At the top of the incline, in 1894, Lowe opened the twelve room
Echo Mountain House. A larger forty room Echo Mountain House
opened later and the original was renamed as the Chalet. Lowe
also built a hotel and pavilion in Rubio Canyon, at the foot
of the incline. The line then moved on toward Oak Mountain, which
would be renamed as Mount Lowe, building a 3.6 mile narrow gauge
electric railway. This scenic line was an exciting ride, on narrow
ledges and trestles with many sharp curves.
Lowe ran out of money before he could extend the line to the
summit of Mount Lowe. His Pasadena Mountain railway, sadly, was
eventually sold to the nephew of Collis P. Huntington, one of
California's Robber Barons who built the Central Pacific eastward
to join with the Union Pacific at Promontory Point, Utah in 1869.
The nephew, Henry Huntington, took his uncle's fortune and magnified
it many times with Southern California land developments, all
tied together with his Pacific Electric Railroad in 1902.
From 1893 to 1936 an estimated 3,100,000 people rode the Mount
Lowe Railway built by two visionary men from Pasadena. This "railway
into the clouds" attracted tourists from all over the world
for the thrilling and spectacular ride up to Mount Wilson.
In the years that followed, thousands more visitors annually
rode the little railway, making it Southern California's most
popular tourist attraction. But then in 1928 the observatory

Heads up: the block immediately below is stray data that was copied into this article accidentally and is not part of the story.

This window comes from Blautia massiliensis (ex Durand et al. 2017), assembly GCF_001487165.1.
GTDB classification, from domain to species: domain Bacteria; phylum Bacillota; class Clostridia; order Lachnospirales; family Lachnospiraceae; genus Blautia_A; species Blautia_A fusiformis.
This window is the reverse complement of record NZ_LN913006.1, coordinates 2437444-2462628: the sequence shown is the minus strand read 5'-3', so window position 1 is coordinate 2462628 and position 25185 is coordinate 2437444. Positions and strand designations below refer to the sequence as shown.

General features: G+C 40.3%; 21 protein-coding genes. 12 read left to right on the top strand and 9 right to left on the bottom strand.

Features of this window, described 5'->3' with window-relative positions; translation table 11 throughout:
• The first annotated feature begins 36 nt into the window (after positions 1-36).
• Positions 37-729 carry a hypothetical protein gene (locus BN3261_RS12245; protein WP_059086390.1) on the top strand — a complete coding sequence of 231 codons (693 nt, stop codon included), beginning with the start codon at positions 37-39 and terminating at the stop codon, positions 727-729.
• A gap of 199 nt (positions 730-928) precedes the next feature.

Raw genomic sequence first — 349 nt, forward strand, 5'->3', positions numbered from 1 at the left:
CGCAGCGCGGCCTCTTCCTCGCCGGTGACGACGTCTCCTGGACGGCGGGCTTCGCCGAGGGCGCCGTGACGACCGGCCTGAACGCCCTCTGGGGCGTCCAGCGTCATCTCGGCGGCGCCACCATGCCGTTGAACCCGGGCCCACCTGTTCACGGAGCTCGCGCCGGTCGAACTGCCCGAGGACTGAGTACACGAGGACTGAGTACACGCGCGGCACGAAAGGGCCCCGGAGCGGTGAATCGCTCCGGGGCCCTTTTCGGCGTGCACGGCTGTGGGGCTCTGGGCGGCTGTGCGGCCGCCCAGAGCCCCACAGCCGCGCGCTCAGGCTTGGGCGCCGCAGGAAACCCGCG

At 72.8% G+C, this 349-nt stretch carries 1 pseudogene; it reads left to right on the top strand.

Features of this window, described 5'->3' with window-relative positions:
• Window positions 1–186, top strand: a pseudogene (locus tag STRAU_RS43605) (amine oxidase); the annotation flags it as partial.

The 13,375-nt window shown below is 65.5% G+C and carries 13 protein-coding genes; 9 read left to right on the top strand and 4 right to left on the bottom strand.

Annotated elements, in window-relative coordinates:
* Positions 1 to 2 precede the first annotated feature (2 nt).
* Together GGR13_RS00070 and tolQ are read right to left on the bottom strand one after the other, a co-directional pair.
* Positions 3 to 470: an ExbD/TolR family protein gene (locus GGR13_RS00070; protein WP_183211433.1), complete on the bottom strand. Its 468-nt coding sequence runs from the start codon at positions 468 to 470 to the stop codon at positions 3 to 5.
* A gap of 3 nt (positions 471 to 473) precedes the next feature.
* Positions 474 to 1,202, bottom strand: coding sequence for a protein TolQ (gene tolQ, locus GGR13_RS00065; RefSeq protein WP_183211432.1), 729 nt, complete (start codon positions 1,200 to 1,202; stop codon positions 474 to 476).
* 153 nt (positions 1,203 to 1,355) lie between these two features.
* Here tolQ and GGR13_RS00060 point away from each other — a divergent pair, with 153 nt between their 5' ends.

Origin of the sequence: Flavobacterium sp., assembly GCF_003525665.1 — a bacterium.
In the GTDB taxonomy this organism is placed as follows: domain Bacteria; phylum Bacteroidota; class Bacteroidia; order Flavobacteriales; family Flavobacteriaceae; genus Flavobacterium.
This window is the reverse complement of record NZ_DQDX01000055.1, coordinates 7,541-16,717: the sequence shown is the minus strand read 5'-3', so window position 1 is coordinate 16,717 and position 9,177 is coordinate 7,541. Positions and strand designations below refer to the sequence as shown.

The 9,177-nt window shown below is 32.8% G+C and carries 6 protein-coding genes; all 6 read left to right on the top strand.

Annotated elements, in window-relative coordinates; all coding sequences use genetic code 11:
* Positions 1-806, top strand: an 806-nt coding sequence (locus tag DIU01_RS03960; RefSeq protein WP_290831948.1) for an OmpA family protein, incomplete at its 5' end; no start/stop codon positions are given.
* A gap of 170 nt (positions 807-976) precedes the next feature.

burned down, and in 1936 the Tavern was also lost. This time,
because of the Depression, funds were unavailable for rebuilding.
Finally, the torrential rains of 1938 washed out major portions
of the line. The inglorious end came when what remained of the
track was removed as part of a World War II scrap drive.
Professor Lowe died on January 16, 1913, never able to restore
his finances from his "railway into the clouds".
Lowe's granddaughter, Florence Lowe, later to be called "Pancho"
Barnes, was also active in aviation until her death, and for
many years operated the Happy Bottom Riding Club at Muroc Army
Air Corps Station, later to become Edwards Air Force Base. That
story was retold in another article in this series. Her role
as operator of the Happy Bottom Riding Club was portrayed in
the movie "The Right Stuff" featuring General Chuck
Yeager, the first man to break the sound barrier, and the seven
astronauts of the Mercury program.
Many consider Lowe as the aviation pioneer that help pave the
way to today's U.S. Air Force. One thing's for sure, his granddaughter,
Florence L. "Pancho
Barnes" Lowe was on of its biggest supporters. But it
was Lowe's balloon ascents that led to the success of another
California aeronaut, Roy Knabenshue,
who's outstanding contributions to aviation led to the use of
the dirigible in World War I and ultimately the Navy's development
of the dirigibles Shenandoah, Akron, Macon and Los Angeles, not
to mention the long-legged blimps used during World War II and
well into the 1950s.